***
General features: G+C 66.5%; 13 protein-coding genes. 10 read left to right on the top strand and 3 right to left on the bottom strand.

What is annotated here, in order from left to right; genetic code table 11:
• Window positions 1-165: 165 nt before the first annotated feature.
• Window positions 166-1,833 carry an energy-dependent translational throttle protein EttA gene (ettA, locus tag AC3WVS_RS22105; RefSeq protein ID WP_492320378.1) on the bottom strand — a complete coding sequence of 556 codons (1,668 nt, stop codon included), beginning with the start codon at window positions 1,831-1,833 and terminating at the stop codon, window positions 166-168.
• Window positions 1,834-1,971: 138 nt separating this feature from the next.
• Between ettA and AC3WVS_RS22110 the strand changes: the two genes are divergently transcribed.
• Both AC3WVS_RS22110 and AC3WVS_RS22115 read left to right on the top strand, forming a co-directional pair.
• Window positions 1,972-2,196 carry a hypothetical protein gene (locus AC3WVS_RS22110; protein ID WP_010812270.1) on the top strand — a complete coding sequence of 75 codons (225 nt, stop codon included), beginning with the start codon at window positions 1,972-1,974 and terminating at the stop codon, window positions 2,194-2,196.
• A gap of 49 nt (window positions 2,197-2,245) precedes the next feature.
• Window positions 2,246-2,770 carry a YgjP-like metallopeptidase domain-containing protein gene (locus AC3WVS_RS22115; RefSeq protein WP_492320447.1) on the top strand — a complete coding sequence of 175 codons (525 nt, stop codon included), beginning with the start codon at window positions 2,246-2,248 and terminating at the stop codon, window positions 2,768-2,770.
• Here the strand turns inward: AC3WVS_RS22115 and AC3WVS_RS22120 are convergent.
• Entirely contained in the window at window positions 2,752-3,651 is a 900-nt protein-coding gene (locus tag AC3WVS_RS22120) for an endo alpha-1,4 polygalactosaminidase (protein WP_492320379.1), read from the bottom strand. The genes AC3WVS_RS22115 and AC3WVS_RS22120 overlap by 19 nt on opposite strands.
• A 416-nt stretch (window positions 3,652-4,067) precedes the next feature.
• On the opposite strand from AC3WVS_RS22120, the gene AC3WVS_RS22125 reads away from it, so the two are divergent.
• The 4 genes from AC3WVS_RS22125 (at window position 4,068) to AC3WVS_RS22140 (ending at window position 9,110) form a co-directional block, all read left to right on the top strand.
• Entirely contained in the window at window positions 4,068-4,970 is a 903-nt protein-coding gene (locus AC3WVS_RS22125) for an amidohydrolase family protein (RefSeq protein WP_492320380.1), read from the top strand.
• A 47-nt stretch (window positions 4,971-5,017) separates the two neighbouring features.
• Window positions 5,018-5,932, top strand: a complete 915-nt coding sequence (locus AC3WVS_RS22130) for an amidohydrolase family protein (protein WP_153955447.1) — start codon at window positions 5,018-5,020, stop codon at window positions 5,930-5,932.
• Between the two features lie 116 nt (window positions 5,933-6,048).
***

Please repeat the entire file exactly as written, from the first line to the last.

General features: G+C 66.5%; 13 protein-coding genes. 10 read left to right on the top strand and 3 right to left on the bottom strand.

What is annotated here, in order from left to right; genetic code table 11:
• Window positions 1-165: 165 nt before the first annotated feature.
• Window positions 166-1,833 carry an energy-dependent translational throttle protein EttA gene (ettA, locus tag AC3WVS_RS22105; RefSeq protein ID WP_492320378.1) on the bottom strand — a complete coding sequence of 556 codons (1,668 nt, stop codon included), beginning with the start codon at window positions 1,831-1,833 and terminating at the stop codon, window positions 166-168.
• Window positions 1,834-1,971: 138 nt separating this feature from the next.
• Between ettA and AC3WVS_RS22110 the strand changes: the two genes are divergently transcribed.
• Both AC3WVS_RS22110 and AC3WVS_RS22115 read left to right on the top strand, forming a co-directional pair.
• Window positions 1,972-2,196 carry a hypothetical protein gene (locus AC3WVS_RS22110; protein ID WP_010812270.1) on the top strand — a complete coding sequence of 75 codons (225 nt, stop codon included), beginning with the start codon at window positions 1,972-1,974 and terminating at the stop codon, window positions 2,194-2,196.
• A gap of 49 nt (window positions 2,197-2,245) precedes the next feature.
• Window positions 2,246-2,770 carry a YgjP-like metallopeptidase domain-containing protein gene (locus AC3WVS_RS22115; RefSeq protein WP_492320447.1) on the top strand — a complete coding sequence of 175 codons (525 nt, stop codon included), beginning with the start codon at window positions 2,246-2,248 and terminating at the stop codon, window positions 2,768-2,770.
• Here the strand turns inward: AC3WVS_RS22115 and AC3WVS_RS22120 are convergent.
• Entirely contained in the window at window positions 2,752-3,651 is a 900-nt protein-coding gene (locus tag AC3WVS_RS22120) for an endo alpha-1,4 polygalactosaminidase (protein WP_492320379.1), read from the bottom strand. The genes AC3WVS_RS22115 and AC3WVS_RS22120 overlap by 19 nt on opposite strands.
• A 416-nt stretch (window positions 3,652-4,067) precedes the next feature.
• On the opposite strand from AC3WVS_RS22120, the gene AC3WVS_RS22125 reads away from it, so the two are divergent.
• The 4 genes from AC3WVS_RS22125 (at window position 4,068) to AC3WVS_RS22140 (ending at window position 9,110) form a co-directional block, all read left to right on the top strand.
• Entirely contained in the window at window positions 4,068-4,970 is a 903-nt protein-coding gene (locus AC3WVS_RS22125) for an amidohydrolase family protein (RefSeq protein WP_492320380.1), read from the top strand.
• A 47-nt stretch (window positions 4,971-5,017) separates the two neighbouring features.
• Window positions 5,018-5,932, top strand: a complete 915-nt coding sequence (locus AC3WVS_RS22130) for an amidohydrolase family protein (protein WP_153955447.1) — start codon at window positions 5,018-5,020, stop codon at window positions 5,930-5,932.
• Between the two features lie 116 nt (window positions 5,933-6,048).